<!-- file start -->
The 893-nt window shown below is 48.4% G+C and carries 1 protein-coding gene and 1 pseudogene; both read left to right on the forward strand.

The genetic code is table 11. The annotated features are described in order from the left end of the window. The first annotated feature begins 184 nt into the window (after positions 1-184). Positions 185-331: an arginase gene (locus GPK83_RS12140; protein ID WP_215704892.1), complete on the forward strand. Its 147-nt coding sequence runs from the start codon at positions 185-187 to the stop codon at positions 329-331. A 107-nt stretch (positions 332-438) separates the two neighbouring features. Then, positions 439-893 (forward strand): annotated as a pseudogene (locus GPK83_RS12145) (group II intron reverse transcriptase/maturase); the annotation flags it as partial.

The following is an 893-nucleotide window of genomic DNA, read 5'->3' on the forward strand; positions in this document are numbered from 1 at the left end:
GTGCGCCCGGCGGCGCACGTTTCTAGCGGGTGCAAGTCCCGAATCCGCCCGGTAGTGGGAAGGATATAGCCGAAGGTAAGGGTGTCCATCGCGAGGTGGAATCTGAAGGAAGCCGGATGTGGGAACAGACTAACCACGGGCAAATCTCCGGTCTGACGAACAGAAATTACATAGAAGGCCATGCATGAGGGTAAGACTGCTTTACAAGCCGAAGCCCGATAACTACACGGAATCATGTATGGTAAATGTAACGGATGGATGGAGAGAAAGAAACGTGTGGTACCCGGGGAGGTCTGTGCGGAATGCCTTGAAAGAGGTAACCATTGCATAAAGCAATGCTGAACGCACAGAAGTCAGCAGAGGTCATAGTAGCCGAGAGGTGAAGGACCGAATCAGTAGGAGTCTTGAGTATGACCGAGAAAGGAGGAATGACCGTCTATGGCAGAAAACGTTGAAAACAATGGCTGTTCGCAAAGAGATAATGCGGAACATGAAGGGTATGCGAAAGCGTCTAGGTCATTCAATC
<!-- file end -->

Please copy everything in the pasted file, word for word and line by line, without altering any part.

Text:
The 893-nt window shown below is 48.4% G+C and carries 1 protein-coding gene and 1 pseudogene; both read left to right on the forward strand.

The genetic code is table 11. The annotated features are described in order from the left end of the window. The first annotated feature begins 184 nt into the window (after positions 1-184). Positions 185-331: an arginase gene (locus GPK83_RS12140; protein ID WP_215704892.1), complete on the forward strand. Its 147-nt coding sequence runs from the start codon at positions 185-187 to the stop codon at positions 329-331. A 107-nt stretch (positions 332-438) separates the two neighbouring features. Then, positions 439-893 (forward strand): annotated as a pseudogene (locus GPK83_RS12145) (group II intron reverse transcriptase/maturase); the annotation flags it as partial.

The following is an 893-nucleotide window of genomic DNA, read 5'->3' on the forward strand; positions in this document are numbered from 1 at the left end:
GTGCGCCCGGCGGCGCACGTTTCTAGCGGGTGCAAGTCCCGAATCCGCCCGGTAGTGGGAAGGATATAGCCGAAGGTAAGGGTGTCCATCGCGAGGTGGAATCTGAAGGAAGCCGGATGTGGGAACAGACTAACCACGGGCAAATCTCCGGTCTGACGAACAGAAATTACATAGAAGGCCATGCATGAGGGTAAGACTGCTTTACAAGCCGAAGCCCGATAACTACACGGAATCATGTATGGTAAATGTAACGGATGGATGGAGAGAAAGAAACGTGTGGTACCCGGGGAGGTCTGTGCGGAATGCCTTGAAAGAGGTAACCATTGCATAAAGCAATGCTGAACGCACAGAAGTCAGCAGAGGTCATAGTAGCCGAGAGGTGAAGGACCGAATCAGTAGGAGTCTTGAGTATGACCGAGAAAGGAGGAATGACCGTCTATGGCAGAAAACGTTGAAAACAATGGCTGTTCGCAAAGAGATAATGCGGAACATGAAGGGTATGCGAAAGCGTCTAGGTCATTCAATC